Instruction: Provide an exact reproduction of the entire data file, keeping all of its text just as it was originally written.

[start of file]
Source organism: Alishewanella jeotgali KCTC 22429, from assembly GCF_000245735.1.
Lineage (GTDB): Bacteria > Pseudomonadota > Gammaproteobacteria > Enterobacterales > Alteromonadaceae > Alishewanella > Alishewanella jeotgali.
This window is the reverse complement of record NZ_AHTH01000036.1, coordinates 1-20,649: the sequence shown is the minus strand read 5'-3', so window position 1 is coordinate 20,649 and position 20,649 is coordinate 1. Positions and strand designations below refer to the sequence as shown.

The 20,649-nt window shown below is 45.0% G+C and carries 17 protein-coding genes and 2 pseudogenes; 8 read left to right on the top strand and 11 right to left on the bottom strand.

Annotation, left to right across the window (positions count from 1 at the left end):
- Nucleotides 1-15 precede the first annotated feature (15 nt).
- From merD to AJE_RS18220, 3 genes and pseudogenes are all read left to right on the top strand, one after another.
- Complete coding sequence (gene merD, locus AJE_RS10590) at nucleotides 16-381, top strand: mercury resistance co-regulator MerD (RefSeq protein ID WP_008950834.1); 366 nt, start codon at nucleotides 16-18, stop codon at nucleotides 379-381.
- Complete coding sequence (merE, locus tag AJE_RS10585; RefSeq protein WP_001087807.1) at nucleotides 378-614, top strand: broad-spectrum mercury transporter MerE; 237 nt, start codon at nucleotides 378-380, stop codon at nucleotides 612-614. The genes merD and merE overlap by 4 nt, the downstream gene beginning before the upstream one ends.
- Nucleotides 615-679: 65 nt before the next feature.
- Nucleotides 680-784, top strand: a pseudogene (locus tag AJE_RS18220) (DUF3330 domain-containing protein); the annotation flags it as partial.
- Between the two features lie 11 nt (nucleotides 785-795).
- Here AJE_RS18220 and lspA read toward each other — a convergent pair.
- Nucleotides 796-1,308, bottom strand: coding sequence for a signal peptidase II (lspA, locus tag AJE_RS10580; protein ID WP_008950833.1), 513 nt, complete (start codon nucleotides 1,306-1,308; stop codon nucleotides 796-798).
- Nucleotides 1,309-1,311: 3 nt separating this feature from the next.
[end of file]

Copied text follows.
Source organism: Alishewanella jeotgali KCTC 22429, from assembly GCF_000245735.1.
Lineage (GTDB): Bacteria > Pseudomonadota > Gammaproteobacteria > Enterobacterales > Alteromonadaceae > Alishewanella > Alishewanella jeotgali.
This window is the reverse complement of record NZ_AHTH01000036.1, coordinates 1-20,649: the sequence shown is the minus strand read 5'-3', so window position 1 is coordinate 20,649 and position 20,649 is coordinate 1. Positions and strand designations below refer to the sequence as shown.

The 20,649-nt window shown below is 45.0% G+C and carries 17 protein-coding genes and 2 pseudogenes; 8 read left to right on the top strand and 11 right to left on the bottom strand.

Annotation, left to right across the window (positions count from 1 at the left end):
- Nucleotides 1-15 precede the first annotated feature (15 nt).
- From merD to AJE_RS18220, 3 genes and pseudogenes are all read left to right on the top strand, one after another.
- Complete coding sequence (gene merD, locus AJE_RS10590) at nucleotides 16-381, top strand: mercury resistance co-regulator MerD (RefSeq protein ID WP_008950834.1); 366 nt, start codon at nucleotides 16-18, stop codon at nucleotides 379-381.
- Complete coding sequence (merE, locus tag AJE_RS10585; RefSeq protein WP_001087807.1) at nucleotides 378-614, top strand: broad-spectrum mercury transporter MerE; 237 nt, start codon at nucleotides 378-380, stop codon at nucleotides 612-614. The genes merD and merE overlap by 4 nt, the downstream gene beginning before the upstream one ends.
- Nucleotides 615-679: 65 nt before the next feature.
- Nucleotides 680-784, top strand: a pseudogene (locus tag AJE_RS18220) (DUF3330 domain-containing protein); the annotation flags it as partial.
- Between the two features lie 11 nt (nucleotides 785-795).
- Here AJE_RS18220 and lspA read toward each other — a convergent pair.
- Nucleotides 796-1,308, bottom strand: coding sequence for a signal peptidase II (lspA, locus tag AJE_RS10580; protein ID WP_008950833.1), 513 nt, complete (start codon nucleotides 1,306-1,308; stop codon nucleotides 796-798).
- Nucleotides 1,309-1,311: 3 nt separating this feature from the next.